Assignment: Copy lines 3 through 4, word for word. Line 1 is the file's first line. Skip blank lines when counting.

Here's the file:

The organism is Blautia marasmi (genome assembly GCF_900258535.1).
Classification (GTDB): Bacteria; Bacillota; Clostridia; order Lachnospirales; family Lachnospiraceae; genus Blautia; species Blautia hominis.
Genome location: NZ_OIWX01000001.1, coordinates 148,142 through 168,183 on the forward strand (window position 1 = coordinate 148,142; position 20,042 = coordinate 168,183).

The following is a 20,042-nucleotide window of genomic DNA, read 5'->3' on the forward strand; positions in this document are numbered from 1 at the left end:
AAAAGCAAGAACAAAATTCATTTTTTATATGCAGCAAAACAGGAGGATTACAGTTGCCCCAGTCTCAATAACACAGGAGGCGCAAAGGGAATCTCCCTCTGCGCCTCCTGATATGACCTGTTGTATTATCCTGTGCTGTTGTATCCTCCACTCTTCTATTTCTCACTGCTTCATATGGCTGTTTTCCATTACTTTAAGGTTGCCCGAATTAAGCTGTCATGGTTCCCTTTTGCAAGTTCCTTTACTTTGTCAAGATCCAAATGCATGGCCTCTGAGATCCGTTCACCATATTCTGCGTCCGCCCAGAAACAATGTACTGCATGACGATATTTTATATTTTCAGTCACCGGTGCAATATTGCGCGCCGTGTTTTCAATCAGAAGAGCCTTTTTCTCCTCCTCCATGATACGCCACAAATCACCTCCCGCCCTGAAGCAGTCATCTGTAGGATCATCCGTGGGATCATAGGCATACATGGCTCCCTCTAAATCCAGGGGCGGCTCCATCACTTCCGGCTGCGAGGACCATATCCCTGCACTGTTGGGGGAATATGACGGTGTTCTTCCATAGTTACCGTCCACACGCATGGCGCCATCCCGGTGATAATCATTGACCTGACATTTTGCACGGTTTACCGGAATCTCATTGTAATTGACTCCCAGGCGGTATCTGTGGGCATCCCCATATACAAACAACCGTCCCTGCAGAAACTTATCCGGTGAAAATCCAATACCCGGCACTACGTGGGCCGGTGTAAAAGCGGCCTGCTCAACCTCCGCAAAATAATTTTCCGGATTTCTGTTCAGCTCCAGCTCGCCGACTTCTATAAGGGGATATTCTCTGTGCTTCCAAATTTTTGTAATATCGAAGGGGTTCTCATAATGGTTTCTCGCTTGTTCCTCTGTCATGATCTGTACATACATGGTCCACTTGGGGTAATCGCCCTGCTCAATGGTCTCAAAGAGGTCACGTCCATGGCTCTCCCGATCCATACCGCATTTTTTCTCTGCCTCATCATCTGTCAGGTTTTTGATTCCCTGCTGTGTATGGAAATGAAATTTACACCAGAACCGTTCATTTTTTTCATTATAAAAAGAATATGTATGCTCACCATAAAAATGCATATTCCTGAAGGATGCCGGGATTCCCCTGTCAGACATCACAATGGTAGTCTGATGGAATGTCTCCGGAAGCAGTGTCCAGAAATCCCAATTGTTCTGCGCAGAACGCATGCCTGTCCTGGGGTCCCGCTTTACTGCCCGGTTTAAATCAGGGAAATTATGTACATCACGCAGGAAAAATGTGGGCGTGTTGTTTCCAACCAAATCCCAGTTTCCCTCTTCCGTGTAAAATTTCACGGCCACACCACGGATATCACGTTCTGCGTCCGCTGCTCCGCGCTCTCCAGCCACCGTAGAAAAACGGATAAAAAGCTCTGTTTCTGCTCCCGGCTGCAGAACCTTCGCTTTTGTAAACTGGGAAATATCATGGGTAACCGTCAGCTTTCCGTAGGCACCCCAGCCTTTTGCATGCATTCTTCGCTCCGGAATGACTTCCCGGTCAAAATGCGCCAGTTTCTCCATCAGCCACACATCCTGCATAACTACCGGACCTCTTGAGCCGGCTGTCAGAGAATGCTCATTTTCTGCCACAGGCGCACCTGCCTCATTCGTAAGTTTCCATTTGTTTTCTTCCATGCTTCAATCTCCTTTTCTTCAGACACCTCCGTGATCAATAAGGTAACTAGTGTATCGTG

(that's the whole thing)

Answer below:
Genome location: NZ_OIWX01000001.1, coordinates 148,142 through 168,183 on the forward strand (window position 1 = coordinate 148,142; position 20,042 = coordinate 168,183).

The following is a 20,042-nucleotide window of genomic DNA, read 5'->3' on the forward strand; positions in this document are numbered from 1 at the left end: